Football is a unique sport in that there are many decisions to be made about what positions are on the field at any given time.
In baseball, the same nine positions are going to be lined up close to the same spot and in hockey there is always going to be three forwards and a pair of defensemen. The lines between positions are more blurred in basketball, but basketball coaches are never going to have the choices with regards to personnel that football coaches do.
That’s how UConn football head coach Randy Edsall likes it.
“My whole thing as a coach is utilizing our personnel to make us the best that we can,” he said at Tuesday’s weekly press conference.
Depending on what a coach wants to do, there could be five wide receivers on the field, there could be zero or, typically, somewhere in between. The onus is on the coach to get the position grouping on the field that puts their team in the best position to succeed.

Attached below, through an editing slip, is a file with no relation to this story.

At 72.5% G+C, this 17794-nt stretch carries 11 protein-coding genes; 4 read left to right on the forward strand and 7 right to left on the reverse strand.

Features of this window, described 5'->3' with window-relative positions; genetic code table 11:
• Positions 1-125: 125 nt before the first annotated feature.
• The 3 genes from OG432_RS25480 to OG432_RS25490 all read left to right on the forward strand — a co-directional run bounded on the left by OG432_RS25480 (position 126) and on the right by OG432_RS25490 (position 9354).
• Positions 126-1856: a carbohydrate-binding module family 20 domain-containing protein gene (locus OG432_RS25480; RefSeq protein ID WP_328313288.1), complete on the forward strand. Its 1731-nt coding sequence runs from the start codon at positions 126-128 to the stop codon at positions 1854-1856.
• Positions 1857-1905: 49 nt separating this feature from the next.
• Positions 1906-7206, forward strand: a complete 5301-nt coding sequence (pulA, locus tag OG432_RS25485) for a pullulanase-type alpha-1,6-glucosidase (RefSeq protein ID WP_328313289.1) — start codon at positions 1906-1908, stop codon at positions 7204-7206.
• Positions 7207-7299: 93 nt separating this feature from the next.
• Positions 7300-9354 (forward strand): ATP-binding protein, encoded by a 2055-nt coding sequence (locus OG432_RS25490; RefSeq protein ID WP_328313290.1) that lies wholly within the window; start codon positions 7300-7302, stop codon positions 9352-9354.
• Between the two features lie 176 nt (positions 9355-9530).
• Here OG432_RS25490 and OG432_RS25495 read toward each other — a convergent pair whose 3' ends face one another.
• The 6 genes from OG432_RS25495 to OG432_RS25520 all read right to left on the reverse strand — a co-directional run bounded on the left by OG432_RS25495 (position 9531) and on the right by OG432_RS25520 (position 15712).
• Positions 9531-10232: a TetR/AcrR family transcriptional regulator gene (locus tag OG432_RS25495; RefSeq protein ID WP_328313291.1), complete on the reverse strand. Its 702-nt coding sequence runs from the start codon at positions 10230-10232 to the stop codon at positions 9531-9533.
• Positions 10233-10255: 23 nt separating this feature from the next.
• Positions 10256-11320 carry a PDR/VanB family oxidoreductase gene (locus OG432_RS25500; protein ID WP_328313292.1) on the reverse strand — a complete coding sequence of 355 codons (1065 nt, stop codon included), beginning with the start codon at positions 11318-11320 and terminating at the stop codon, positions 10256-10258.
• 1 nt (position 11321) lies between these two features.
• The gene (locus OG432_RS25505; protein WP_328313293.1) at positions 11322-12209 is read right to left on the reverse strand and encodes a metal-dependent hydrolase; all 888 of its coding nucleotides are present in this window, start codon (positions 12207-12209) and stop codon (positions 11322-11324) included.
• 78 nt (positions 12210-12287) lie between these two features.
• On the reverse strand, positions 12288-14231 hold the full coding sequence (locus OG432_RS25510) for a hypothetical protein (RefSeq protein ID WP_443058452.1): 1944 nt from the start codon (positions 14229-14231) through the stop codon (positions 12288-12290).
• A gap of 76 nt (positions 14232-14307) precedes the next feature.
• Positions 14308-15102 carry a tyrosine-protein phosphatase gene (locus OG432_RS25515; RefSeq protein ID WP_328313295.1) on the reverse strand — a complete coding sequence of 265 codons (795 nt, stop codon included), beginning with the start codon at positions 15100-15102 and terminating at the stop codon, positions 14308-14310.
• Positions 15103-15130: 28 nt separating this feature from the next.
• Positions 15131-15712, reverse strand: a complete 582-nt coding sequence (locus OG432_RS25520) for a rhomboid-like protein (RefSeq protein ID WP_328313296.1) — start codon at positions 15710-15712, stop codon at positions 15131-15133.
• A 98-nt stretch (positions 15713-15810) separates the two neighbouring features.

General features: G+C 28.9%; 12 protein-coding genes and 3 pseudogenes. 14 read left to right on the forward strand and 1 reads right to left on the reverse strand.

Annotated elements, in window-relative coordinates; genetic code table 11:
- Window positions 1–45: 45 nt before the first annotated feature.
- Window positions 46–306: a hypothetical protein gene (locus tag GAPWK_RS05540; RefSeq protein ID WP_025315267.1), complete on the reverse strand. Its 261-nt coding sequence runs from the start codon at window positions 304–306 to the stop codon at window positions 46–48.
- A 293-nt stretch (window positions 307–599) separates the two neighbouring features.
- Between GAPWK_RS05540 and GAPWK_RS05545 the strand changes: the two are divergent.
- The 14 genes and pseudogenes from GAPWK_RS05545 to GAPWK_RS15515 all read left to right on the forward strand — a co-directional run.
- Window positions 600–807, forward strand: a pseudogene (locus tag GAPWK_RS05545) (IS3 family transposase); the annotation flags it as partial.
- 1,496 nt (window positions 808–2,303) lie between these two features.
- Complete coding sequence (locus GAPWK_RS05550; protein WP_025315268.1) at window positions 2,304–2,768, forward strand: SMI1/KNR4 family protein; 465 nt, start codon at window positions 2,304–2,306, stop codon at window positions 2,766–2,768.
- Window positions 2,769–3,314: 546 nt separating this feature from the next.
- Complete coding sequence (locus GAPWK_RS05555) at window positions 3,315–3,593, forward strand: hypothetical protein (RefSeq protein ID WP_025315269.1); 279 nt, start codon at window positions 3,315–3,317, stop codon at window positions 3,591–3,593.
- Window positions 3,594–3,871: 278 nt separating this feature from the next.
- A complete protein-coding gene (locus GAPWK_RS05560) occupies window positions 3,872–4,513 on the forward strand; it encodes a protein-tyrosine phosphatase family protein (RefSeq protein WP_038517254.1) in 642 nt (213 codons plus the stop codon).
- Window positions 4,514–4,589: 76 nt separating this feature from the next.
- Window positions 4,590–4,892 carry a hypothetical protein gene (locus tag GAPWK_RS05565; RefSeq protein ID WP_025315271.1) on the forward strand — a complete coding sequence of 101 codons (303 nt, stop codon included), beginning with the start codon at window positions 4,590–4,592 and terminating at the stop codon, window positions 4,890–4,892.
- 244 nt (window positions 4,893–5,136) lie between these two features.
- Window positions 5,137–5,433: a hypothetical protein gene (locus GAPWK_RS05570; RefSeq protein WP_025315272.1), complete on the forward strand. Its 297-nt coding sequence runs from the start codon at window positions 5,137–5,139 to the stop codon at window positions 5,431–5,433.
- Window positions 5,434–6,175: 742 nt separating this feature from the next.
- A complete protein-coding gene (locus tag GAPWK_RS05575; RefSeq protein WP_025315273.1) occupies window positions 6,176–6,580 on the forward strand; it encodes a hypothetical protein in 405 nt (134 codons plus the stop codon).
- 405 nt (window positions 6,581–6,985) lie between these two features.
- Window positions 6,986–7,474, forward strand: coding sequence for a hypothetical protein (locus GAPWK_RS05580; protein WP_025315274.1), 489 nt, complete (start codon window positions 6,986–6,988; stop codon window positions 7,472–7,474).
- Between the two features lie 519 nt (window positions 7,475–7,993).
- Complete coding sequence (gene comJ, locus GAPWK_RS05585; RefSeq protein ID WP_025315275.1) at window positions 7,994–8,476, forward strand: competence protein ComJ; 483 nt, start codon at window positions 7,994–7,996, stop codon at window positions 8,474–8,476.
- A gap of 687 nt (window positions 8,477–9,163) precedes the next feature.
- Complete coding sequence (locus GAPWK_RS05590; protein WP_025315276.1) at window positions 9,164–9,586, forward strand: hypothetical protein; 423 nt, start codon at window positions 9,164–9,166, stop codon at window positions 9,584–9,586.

Sometimes, the best player on a team could be on the bench in a crucial moment because the situation calls for three tight ends to push the ball the few last feet across the goal line, or because the quarterback needs to air it out to as many options as possible to gain a huge chunk of yardage in one play.
UConn has recently switched from a 3-3-5 defense to a 4-2-5, adding a down lineman at the expense of a linebacker, in hopes of getting to the quarterback more effectively. Former linebackers Darrian Beavers and Eli Thomas both made the switch to defensive end.
“It’s really a combination of getting our best people on the field, helping ourselves in an area where we were deficient and we weren’t as productive as I had thought we could be,” Edsall said.
The secondary is exceptionally young, with six freshmen, five of which are true freshmen, on this week’s two-deep and the coaching staff felt as though constantly blitzing was exposing that inexperience on the back end.
“Football is a situation game,” Edsall said. “In that situation, it called for a change to aid us.”